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Inside its Lovelace theater space, the Wallis has constructed an ingenious crystal boîte, an infinity mirror of a stage surrounded by witnesses in close proximity. “Theater in the round” is the usual term, but in the case of director and designer Michael Arden’s brilliant new production of THE PRIDE—a Los Angeles premiere at the Wallis—“drama cubed” are the operative words for all involved.

Although playwright Alexi Kaye Campbell doesn’t belabor the point, THE PRIDE falls very much within the tradition of the British ghost story. Surfacing in literature, if not in life, at the most opportune moments, these conjured phantoms—exponents of damage and dread—serve a different purpose in THE PRIDE: as a prod toward self-revelation. A skeletal finger points the way, and if we’re brave enough to follow its indicated course, we may, eventually, learn enough to “get it right.”

The play opens with cocktails in a London drawing room in the late 1950s, but the only thing the three main characters are getting right is the Coward-esque repartee they employ to disguise everything they might actually be thinking or feeling. Whether these are desperate apparitions projecting a bourgeois illusion, or middle-class shells protecting their own ghosts, something is rotten in Pimlico.

Sylvia (Jessica Collins, riveting) is a book illustrator entertaining the author she’s currently working for, Oliver (Augustus Prew, a dignified, heart-wrenching clown). They’re joined by Sylvia’s realtor husband Philip (Neal Bledsoe), and it is telegraphed that Oliver and Philip recognize an immediate attraction for one another—which, for Philip, means repulsion.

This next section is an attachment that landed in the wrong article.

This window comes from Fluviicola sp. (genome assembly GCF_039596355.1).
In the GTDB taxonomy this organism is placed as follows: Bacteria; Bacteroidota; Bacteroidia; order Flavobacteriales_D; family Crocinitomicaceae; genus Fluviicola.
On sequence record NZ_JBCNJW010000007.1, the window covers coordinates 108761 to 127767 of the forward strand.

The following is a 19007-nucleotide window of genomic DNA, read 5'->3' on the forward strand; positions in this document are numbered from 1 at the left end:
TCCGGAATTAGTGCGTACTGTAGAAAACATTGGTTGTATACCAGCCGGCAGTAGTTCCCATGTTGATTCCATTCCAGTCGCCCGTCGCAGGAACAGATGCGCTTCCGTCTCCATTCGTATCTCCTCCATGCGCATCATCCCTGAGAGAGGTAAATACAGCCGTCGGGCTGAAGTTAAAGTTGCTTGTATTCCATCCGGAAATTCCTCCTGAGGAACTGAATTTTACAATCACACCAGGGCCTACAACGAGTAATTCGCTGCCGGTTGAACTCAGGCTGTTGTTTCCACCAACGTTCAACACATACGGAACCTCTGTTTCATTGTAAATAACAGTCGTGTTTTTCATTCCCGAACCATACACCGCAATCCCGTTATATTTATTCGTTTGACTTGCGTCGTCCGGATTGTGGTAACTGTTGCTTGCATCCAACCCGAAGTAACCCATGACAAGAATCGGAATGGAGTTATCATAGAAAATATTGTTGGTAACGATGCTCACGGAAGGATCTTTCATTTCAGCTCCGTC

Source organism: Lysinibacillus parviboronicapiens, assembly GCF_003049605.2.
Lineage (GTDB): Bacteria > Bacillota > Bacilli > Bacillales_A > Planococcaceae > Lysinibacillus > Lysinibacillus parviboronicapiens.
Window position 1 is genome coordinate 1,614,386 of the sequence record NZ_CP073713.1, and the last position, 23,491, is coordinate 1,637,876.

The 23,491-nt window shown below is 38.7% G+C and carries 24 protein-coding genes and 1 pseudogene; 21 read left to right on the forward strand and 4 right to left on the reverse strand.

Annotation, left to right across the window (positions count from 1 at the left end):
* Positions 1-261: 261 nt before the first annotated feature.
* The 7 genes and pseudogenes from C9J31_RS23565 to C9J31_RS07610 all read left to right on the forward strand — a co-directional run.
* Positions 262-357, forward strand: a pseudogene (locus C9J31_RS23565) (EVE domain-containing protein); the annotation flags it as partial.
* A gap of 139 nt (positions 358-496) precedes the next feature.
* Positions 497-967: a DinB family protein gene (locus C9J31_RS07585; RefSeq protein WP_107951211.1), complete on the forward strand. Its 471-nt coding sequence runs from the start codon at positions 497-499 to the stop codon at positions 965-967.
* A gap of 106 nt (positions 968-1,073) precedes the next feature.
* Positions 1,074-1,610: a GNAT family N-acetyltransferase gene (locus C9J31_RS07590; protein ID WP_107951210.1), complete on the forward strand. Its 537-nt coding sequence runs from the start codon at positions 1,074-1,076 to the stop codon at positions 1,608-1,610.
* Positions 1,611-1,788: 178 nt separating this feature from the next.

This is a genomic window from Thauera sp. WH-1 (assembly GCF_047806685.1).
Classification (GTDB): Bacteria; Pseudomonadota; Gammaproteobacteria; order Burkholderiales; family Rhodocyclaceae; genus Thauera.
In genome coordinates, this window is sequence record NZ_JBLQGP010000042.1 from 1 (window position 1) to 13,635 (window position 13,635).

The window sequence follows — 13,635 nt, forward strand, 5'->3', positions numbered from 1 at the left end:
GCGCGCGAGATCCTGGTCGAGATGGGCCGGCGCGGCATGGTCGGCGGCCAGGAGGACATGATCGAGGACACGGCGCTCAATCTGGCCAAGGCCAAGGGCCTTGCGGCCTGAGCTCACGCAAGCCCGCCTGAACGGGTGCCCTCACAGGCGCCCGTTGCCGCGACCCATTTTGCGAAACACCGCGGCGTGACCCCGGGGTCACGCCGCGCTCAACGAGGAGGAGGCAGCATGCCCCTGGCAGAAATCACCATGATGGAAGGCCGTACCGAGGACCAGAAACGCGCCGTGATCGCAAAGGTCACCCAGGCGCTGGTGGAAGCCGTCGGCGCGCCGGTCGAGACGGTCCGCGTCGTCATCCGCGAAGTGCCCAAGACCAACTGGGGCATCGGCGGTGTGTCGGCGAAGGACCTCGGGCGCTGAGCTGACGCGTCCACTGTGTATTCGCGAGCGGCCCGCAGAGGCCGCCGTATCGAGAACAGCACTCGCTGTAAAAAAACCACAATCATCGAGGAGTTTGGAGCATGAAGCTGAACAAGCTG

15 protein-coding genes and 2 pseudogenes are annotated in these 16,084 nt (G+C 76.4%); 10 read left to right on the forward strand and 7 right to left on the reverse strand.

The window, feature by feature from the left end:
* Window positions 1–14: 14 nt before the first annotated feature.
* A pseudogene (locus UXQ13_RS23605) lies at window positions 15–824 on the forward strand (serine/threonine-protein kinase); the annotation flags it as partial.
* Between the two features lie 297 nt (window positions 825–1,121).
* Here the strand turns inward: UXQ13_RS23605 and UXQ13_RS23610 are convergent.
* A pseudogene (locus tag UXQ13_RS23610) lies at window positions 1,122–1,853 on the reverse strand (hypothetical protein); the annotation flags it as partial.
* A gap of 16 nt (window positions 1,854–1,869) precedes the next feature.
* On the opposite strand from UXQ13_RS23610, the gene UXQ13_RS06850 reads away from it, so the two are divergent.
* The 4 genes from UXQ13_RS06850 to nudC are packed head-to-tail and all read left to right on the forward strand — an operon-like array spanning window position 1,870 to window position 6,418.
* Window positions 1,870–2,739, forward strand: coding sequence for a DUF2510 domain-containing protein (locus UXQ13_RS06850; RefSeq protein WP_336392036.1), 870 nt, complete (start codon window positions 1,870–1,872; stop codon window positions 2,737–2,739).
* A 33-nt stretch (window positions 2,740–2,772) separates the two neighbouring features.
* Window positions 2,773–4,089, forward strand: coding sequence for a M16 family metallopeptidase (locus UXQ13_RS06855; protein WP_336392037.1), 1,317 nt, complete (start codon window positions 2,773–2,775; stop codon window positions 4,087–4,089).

When a figure of transition and transgression (Matthew Wilkas) enters the scene, the action shifts to the present day (the play was written in 2008). The new Oliver and Philip (the same age as their antecedents from 50 years earlier) are boyfriends on the verge of divorce, and Sylvia is their best friend and, in particular, Oliver’s sounding board. Contemporary Oliver is a sex addict with a dangerous need to debase himself with rough trade (or hustlers hired to portray the type). He’s not sure why he can’t break this destructive pattern, or even how it started in the first place. It may be connected to a voice he often hears in his head. Nevertheless, he invariably finds himself on his knees in front of strange men, and Philip has had enough.

The subsequent scenes alternate between 1958 and 2008, the past informing the present, the future a premonition of honesty too fantastic to contemplate—although Sylvia (who, after all, wasted a life with a closeted husband) does seem to grasp the effort, the sheer consciousness it will take to rid herself and her friends of their delusions.

Whether we are seeking liberation, or a quiet corner to hide in, we are often encouraged to ignore the opinions of those who would seem to stifle the expression of our individuality. One of the many questions this very intelligent play raises is: What happens when “I don’t care what they think” goes too far? When identity shades into alienation? As the three protagonists of THE PRIDE amply illustrate, a voice without an echo is lost.

THE PRIDE, through July 9. Nightly Tuesdays through Saturdays; matinees on Saturday and Sunday. Dark July 1–4.

THE WALLIS, 9390 Santa Monica Boulevard, Beverly Hills.


(From top, left to right): Augustus Prew and Neal Bledsoe; Matthew Wilkas and Prew; Jessica Collins; Bledsoe and Collins; Prew and Wilkas. All photographs by Kevin Parry.


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